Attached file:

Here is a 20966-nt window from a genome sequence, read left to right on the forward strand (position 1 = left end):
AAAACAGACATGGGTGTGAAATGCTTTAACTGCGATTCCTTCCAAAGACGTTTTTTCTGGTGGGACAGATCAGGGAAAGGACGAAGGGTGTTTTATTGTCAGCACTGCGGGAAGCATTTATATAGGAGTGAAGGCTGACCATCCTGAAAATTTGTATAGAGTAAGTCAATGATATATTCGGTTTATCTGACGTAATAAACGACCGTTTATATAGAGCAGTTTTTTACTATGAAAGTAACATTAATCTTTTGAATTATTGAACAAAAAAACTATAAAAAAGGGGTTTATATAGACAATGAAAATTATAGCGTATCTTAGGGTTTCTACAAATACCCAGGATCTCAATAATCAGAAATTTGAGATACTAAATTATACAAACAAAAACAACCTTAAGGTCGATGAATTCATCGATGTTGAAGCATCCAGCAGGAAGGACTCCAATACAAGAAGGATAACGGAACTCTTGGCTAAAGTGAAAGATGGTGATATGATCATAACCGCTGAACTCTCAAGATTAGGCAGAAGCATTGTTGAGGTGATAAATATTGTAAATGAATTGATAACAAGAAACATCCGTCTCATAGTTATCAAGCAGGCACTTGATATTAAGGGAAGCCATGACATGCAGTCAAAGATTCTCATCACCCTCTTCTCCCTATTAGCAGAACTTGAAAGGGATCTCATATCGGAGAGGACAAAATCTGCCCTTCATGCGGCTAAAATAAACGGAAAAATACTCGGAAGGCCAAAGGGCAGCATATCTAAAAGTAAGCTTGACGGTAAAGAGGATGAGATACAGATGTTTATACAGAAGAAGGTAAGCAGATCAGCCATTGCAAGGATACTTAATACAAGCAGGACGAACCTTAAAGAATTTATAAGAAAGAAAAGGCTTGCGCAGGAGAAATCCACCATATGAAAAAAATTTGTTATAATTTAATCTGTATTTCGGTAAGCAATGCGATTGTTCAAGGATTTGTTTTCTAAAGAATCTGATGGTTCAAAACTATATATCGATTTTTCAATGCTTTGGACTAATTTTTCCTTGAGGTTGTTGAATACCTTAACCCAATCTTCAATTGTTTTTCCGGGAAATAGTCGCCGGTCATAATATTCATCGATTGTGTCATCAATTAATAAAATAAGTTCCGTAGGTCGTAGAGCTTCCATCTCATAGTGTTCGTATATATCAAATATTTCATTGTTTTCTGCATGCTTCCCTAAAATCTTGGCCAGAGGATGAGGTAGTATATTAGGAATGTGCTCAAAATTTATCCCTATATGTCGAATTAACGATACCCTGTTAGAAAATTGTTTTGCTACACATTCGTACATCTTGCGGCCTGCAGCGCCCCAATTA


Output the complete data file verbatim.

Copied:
Here is a 20966-nt window from a genome sequence, read left to right on the forward strand (position 1 = left end):
AAAACAGACATGGGTGTGAAATGCTTTAACTGCGATTCCTTCCAAAGACGTTTTTTCTGGTGGGACAGATCAGGGAAAGGACGAAGGGTGTTTTATTGTCAGCACTGCGGGAAGCATTTATATAGGAGTGAAGGCTGACCATCCTGAAAATTTGTATAGAGTAAGTCAATGATATATTCGGTTTATCTGACGTAATAAACGACCGTTTATATAGAGCAGTTTTTTACTATGAAAGTAACATTAATCTTTTGAATTATTGAACAAAAAAACTATAAAAAAGGGGTTTATATAGACAATGAAAATTATAGCGTATCTTAGGGTTTCTACAAATACCCAGGATCTCAATAATCAGAAATTTGAGATACTAAATTATACAAACAAAAACAACCTTAAGGTCGATGAATTCATCGATGTTGAAGCATCCAGCAGGAAGGACTCCAATACAAGAAGGATAACGGAACTCTTGGCTAAAGTGAAAGATGGTGATATGATCATAACCGCTGAACTCTCAAGATTAGGCAGAAGCATTGTTGAGGTGATAAATATTGTAAATGAATTGATAACAAGAAACATCCGTCTCATAGTTATCAAGCAGGCACTTGATATTAAGGGAAGCCATGACATGCAGTCAAAGATTCTCATCACCCTCTTCTCCCTATTAGCAGAACTTGAAAGGGATCTCATATCGGAGAGGACAAAATCTGCCCTTCATGCGGCTAAAATAAACGGAAAAATACTCGGAAGGCCAAAGGGCAGCATATCTAAAAGTAAGCTTGACGGTAAAGAGGATGAGATACAGATGTTTATACAGAAGAAGGTAAGCAGATCAGCCATTGCAAGGATACTTAATACAAGCAGGACGAACCTTAAAGAATTTATAAGAAAGAAAAGGCTTGCGCAGGAGAAATCCACCATATGAAAAAAATTTGTTATAATTTAATCTGTATTTCGGTAAGCAATGCGATTGTTCAAGGATTTGTTTTCTAAAGAATCTGATGGTTCAAAACTATATATCGATTTTTCAATGCTTTGGACTAATTTTTCCTTGAGGTTGTTGAATACCTTAACCCAATCTTCAATTGTTTTTCCGGGAAATAGTCGCCGGTCATAATATTCATCGATTGTGTCATCAATTAATAAAATAAGTTCCGTAGGTCGTAGAGCTTCCATCTCATAGTGTTCGTATATATCAAATATTTCATTGTTTTCTGCATGCTTCCCTAAAATCTTGGCCAGAGGATGAGGTAGTATATTAGGAATGTGCTCAAAATTTATCCCTATATGTCGAATTAACGATACCCTGTTAGAAAATTGTTTTGCTACACATTCGTACATCTTGCGGCCTGCAGCGCCCCAATTA